The parametric enclosure took me about 15 minutes to design, and about 4 hours to record since I kept making mistakes!

Thanks very much, I'm glad you enjoyed it and hope it helped!


P.S. I think I still have a box for you.
JonS1766 months ago
I really enjoy this instructable. Thank you for sharing it! I'm learning a lot about Fusion 360. How do I group the object once I have everything extruded? It seems like the parts are not grouped as shown in the picture.
gzumwalt (author)  JonS1766 months ago
Hi JonS176,

I'm glad you enjoyed this Instructable, and you are very welcome!

I export both the base and lid to separate files, then load both into Cura 3.5.0 (the slicer I use) and select "Select All Models" then "Merge". Cura then places the two pieces together, ready for printing.

You can, however, accomplish the same from within Fusion 360 by selecting the "Modify, Combine" feature. When selected, the "COMBINE" pop up menu will appear. On this pop up menu, simply select the lid for the"Target Body", the base for the "Tool Bodies", "Join" for the operation, then check both "New Component" and "Keep Tools", and finally select "Ok". Fusion 360 will then create a new component with both lid and base bodies.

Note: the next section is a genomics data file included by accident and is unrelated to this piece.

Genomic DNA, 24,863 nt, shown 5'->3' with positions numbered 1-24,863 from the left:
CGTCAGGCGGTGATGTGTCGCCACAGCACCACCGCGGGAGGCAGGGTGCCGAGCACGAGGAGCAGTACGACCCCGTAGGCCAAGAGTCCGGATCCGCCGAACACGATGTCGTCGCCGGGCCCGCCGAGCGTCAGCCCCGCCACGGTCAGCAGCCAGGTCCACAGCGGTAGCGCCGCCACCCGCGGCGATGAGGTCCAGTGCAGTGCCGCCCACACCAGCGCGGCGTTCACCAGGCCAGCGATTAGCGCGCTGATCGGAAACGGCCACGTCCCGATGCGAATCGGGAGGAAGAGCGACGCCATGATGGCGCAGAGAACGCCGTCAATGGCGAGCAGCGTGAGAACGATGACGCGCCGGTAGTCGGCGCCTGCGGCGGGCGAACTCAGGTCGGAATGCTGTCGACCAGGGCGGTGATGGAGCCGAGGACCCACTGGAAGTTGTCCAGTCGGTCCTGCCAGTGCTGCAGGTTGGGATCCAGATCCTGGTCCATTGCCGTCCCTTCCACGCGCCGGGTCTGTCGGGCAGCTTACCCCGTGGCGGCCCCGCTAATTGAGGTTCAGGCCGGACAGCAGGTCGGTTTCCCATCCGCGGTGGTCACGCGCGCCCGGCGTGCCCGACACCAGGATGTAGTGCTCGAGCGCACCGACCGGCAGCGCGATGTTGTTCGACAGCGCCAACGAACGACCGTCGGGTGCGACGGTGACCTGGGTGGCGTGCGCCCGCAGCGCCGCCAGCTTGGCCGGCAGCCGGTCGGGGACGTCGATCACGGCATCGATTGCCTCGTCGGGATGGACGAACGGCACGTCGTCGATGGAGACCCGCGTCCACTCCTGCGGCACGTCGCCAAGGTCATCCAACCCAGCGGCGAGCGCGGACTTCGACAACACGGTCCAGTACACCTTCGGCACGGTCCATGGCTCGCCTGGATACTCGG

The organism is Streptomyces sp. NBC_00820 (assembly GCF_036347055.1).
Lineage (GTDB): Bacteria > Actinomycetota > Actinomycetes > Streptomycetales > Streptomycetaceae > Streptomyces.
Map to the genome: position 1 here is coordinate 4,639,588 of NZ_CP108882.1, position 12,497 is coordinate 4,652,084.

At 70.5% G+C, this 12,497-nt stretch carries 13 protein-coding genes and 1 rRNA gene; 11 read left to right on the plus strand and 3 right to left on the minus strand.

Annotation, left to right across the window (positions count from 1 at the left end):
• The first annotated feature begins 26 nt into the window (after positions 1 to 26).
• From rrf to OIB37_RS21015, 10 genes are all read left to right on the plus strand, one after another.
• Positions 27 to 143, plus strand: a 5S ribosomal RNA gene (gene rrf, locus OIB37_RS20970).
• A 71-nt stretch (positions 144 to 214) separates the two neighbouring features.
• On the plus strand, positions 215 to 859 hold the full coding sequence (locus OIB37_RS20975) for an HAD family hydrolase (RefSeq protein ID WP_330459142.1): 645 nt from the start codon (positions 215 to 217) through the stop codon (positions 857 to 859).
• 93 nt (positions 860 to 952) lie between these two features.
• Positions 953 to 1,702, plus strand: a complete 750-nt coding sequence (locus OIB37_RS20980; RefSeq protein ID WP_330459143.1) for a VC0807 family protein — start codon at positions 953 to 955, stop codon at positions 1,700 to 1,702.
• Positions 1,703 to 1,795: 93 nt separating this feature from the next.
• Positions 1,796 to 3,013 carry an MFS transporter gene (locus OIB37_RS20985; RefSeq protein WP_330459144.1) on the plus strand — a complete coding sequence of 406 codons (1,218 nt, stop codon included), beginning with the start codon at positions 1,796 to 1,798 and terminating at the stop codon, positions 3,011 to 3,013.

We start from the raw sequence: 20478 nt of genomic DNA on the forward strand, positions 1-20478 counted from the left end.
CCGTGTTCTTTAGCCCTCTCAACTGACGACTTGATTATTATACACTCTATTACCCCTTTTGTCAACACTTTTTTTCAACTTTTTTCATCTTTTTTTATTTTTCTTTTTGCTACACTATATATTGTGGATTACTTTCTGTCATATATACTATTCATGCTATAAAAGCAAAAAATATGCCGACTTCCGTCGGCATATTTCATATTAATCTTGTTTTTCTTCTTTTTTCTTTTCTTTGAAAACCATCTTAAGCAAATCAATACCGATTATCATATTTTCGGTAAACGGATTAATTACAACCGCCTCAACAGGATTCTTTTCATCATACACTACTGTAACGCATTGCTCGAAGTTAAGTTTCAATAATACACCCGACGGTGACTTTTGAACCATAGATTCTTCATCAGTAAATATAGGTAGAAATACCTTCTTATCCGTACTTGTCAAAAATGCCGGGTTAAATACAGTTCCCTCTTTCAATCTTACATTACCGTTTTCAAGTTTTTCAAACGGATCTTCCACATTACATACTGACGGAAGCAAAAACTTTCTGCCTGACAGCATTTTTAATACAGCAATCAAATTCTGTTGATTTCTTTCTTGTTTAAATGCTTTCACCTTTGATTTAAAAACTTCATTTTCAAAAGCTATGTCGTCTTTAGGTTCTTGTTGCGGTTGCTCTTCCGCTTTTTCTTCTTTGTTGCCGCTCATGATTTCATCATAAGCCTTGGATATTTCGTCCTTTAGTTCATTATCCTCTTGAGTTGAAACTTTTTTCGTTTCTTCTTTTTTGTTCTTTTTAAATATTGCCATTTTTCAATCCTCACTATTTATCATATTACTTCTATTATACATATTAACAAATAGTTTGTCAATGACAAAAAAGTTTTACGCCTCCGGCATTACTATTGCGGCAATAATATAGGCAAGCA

Hope this helps!

Screen Shot 2019-03-15 at 8.40.48 AM.png
Lorddrake7 months ago
Thanks so much for an awesome explanation of modifying a 3D model. I am very new to 3D modeling and printing so I am still on steep learning curve. That bit about how scaling using cura will change the tolerances as well as the size. I never would have thought of that (at least not until I had wasted alot of filament and said some inappropriate words LOL)
gzumwalt (author)  Lorddrake7 months ago
Hi Lorddrake,

You are very welcome!

I've been using Autodesk Fusion 360 for almost two years, and I'm still learning!

Rouverius7 months ago
The wife loves the first print. I think it's hers now.
gzumwalt (author)  Rouverius7 months ago
Hi Rouverius,

Congratulations, great work!

doncrush made it!7 months ago
Awesome print in place design! I’m curious why you mention the need for breakaway support?

I printed this at .15 mm layers in natural colorfabb pla/pha. Worked great! I used your 2 stl’s and had to translate one of them 31.5 mm to get print in place.
gzumwalt (author)  doncrush7 months ago
Hi doncrush,

Sorry for the delayed response, for some reason my Instructable message service is sporadic.

Support isn't required, sometimes I'm just too picky...

gzumwalt (author)  doncrush7 months ago
Hi doncrush,

Thank you very much, I'm glad you enjoyed it!